So my friend told me this:


I understand that the translation means "It's time to die in the greenhouse", but I don't understand the 「死ぬ時」 part of the sentence.

What kind of structure is this?


This is a relative clause. You might translate it as "The time has come, where (I) die in the greenhouse" or "The time to [die in the greenhouse] has come".

It's split up the following way:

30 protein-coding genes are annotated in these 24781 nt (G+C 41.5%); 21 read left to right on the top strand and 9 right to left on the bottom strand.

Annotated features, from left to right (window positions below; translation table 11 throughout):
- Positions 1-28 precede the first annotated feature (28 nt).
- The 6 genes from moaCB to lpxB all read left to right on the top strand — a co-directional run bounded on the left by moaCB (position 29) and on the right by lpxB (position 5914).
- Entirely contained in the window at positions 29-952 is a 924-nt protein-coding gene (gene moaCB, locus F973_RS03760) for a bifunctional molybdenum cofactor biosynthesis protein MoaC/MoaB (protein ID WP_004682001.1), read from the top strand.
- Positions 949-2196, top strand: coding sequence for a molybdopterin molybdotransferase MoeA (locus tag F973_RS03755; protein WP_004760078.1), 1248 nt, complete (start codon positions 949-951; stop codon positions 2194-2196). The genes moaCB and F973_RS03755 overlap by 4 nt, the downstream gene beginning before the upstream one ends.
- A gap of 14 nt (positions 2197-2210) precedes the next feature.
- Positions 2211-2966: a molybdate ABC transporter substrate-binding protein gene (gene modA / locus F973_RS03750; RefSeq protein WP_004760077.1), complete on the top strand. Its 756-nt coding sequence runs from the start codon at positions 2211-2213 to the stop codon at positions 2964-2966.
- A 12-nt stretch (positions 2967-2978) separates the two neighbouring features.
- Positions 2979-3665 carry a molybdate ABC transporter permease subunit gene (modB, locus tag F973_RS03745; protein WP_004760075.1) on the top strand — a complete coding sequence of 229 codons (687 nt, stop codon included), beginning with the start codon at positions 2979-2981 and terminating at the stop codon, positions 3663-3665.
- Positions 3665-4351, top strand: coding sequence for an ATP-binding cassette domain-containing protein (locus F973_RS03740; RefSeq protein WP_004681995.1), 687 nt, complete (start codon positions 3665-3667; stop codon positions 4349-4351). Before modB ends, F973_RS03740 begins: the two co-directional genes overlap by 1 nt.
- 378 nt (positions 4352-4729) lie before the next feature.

温室で死ぬ - die in the greenhouse
時が来た - time has come

Literally "Die-in-the-greenhouse time has come".

English has signal words that introduce a relative clause, whereas Japanese does not. It's just a normal sentence directly in front of a noun.

  • Thanks a lot, its kind of confusing without of the indication marks :L
    – Mavain
    Jul 18 '15 at 0:50
  • @Mavain: Yeah, relative clauses like this where also one of my major stumbling points in the beginning. You get used to them after a while though, I found.
    – Xeo
    Jul 18 '15 at 6:07

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